Last year’s Ability Award Winners – Team Prognosis of Greece. From left to right, Konstantinos Mavrodis, Dimitris Iakovakis, Vicky Bikia and Despina Efthymiadou.
I’m excited to announce that we’ll be presenting one of the 35 Imagine Cup World Finals teams with the Ability Award on July 28 here in Seattle!
Microsoft strives to create and deliver technologies that empower every person and every organization on the planet. The spirit of Imagine Cup aligns with this notion, especially as so many of the student developer teams want to design technology with a humanitarian impact. We want to encourage and recognize Imagine Cup student teams whose projects were geared toward accessibility and empowering people with disabilities through the Ability Award.
Any Imagine Cup World Finals team can submit to win the award, as long as the project is innovative and progresses accessibility and inclusivity in the world and workplace. The judges will assess each project based on its design principles, usability and potential impact on the market. The winning team will receive an all-inclusive trip to Microsoft headquarters in Redmond, Wash. where they’ll discuss their project with numerous teams from across Microsoft. (See the rules here.)
Last year, Team Prognosis of Greece received the Ability Award. The team built an application that can detect early-onset Parkinson’s Disease through voice analysis.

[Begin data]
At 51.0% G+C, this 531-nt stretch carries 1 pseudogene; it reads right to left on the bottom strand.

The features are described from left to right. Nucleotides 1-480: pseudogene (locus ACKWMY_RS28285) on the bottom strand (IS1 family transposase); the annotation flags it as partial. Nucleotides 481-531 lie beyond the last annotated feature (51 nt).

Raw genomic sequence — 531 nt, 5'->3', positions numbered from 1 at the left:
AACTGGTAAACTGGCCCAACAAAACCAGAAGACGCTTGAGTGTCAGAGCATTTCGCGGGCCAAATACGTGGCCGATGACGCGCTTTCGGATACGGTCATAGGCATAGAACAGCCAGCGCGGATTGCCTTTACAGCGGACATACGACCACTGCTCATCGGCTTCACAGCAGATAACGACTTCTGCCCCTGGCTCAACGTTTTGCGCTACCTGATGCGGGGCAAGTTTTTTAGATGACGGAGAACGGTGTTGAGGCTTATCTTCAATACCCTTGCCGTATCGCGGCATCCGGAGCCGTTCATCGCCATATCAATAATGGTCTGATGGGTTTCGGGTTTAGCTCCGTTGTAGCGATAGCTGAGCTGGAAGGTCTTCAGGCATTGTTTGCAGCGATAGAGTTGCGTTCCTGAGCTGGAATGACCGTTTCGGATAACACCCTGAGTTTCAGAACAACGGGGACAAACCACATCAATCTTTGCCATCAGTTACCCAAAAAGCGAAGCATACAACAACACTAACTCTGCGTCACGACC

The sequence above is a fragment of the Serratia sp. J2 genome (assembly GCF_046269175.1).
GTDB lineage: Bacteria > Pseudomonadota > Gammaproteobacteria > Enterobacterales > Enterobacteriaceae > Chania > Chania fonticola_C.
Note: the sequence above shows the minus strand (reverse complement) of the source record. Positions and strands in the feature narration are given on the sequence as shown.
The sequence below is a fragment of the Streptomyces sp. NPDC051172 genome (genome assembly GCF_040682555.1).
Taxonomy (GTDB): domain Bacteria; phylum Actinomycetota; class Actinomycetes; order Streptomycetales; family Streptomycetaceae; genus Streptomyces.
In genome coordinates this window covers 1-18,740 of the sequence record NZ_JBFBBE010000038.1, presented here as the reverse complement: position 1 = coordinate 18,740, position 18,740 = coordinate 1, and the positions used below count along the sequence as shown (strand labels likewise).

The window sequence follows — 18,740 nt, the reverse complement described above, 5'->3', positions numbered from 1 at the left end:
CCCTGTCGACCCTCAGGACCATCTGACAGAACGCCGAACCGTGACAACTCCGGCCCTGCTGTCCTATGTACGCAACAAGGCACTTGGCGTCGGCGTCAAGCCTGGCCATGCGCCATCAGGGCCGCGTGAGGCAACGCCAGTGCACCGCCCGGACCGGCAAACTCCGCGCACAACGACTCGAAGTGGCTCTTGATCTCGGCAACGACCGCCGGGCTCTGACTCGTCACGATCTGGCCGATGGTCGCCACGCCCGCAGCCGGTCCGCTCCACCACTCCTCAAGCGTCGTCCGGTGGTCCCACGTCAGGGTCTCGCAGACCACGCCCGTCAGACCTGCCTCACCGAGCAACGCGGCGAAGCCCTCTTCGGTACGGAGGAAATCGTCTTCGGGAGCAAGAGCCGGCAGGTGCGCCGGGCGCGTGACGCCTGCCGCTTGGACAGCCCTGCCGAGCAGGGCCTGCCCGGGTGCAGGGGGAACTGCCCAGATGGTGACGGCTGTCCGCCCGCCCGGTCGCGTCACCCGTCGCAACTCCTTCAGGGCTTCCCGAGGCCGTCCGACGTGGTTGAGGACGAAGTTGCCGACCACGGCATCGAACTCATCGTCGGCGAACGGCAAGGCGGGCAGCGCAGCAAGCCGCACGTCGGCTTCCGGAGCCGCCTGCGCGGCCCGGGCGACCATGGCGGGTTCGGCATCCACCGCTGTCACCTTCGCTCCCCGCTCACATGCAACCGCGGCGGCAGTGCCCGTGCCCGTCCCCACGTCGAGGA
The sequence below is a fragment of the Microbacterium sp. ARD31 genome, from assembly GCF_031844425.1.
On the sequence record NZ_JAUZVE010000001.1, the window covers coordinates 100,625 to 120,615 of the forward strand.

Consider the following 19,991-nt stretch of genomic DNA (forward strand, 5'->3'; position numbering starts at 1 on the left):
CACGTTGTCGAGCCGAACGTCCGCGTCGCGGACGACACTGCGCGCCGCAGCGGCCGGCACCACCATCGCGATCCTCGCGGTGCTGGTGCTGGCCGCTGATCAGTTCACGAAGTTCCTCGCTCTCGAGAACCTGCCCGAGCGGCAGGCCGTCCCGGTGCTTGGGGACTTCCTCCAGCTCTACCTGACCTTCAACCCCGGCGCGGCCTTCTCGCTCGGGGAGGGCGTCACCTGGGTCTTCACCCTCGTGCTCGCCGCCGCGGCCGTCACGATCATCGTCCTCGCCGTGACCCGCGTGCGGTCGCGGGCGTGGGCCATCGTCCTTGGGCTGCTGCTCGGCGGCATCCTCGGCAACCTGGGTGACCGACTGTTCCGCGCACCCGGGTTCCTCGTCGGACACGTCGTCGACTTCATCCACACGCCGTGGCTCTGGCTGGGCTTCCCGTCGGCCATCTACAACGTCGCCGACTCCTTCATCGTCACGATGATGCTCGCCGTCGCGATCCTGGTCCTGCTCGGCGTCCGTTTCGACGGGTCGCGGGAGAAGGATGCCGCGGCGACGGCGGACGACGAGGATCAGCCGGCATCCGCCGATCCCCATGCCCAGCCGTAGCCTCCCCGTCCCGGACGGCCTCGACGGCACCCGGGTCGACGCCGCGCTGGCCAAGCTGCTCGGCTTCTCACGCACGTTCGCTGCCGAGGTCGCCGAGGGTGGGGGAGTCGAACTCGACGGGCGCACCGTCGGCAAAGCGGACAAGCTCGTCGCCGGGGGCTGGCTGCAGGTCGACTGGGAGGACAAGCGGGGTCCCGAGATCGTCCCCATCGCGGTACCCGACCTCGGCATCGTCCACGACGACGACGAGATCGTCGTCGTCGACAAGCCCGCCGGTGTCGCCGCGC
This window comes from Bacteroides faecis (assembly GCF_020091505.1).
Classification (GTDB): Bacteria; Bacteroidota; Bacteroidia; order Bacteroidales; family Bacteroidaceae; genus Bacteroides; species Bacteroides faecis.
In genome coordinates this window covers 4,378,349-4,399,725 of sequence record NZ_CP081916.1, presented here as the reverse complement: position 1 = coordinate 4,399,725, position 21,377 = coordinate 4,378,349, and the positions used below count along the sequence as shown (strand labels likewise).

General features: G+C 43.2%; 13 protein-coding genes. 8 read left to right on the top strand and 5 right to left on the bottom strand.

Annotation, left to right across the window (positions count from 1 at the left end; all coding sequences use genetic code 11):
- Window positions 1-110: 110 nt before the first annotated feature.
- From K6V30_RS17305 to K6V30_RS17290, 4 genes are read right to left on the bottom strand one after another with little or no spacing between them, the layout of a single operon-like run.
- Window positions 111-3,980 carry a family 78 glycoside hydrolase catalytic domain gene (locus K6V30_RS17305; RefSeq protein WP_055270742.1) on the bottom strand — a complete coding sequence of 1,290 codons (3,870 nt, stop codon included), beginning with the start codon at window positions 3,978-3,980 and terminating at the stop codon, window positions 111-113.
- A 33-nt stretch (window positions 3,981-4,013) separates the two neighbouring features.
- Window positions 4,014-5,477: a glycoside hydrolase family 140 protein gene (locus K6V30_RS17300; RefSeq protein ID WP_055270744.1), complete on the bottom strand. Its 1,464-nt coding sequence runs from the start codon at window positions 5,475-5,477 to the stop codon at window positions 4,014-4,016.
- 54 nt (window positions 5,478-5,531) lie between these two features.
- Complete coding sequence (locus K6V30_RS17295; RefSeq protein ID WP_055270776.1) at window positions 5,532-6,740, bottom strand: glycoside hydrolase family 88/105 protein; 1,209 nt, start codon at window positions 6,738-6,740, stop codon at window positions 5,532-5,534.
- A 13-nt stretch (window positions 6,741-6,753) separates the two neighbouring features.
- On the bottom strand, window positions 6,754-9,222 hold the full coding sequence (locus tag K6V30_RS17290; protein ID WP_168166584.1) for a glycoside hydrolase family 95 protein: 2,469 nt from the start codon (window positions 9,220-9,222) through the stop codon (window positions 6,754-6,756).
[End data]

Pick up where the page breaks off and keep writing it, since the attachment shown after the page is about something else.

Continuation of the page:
Winning the Ability Award was, the team said, “a big deal because we had to get our product to the ears of as many people as possible.” And they knew that the award would give them that opportunity.
In October 2015, the team attended a boot camp at Microsoft headquarters and spent time discussing their project with experts from across Microsoft in Engineering, Accessibility and Inclusive Design. The team said the boot camp was invaluable:
“It gave us all the needed supplies to scale to something more than just a student’s project. The boot camp experience matured each and every one of us as engineers, developers and humans.”
As developers, it’s critical to think about how technology can make a difference in people’s lives. Building an app or new piece of technology with compassion and inclusivity in mind won’t just land a 2016 Imagine Cup World Finals team back in Redmond for the boot camp – it will help empower people of all abilities.
For Team Prognosis, the most important lesson of their boot camp experience was understanding that their app, “should not be about changing the people with disabilities, but rather adjusting the environment to fit [the person].”
Read more about the Team Prognosis’ journey here.
We can’t wait to see what this year’s 35 Imagine Cup World Finals teams will do with accessibility technology. Tune into the Imagine Cup Awards Ceremony at 9:30 a.m. PT on Thursday, July 28 to find out which team wins the award!
Chief Accessibility Officer, Microsoft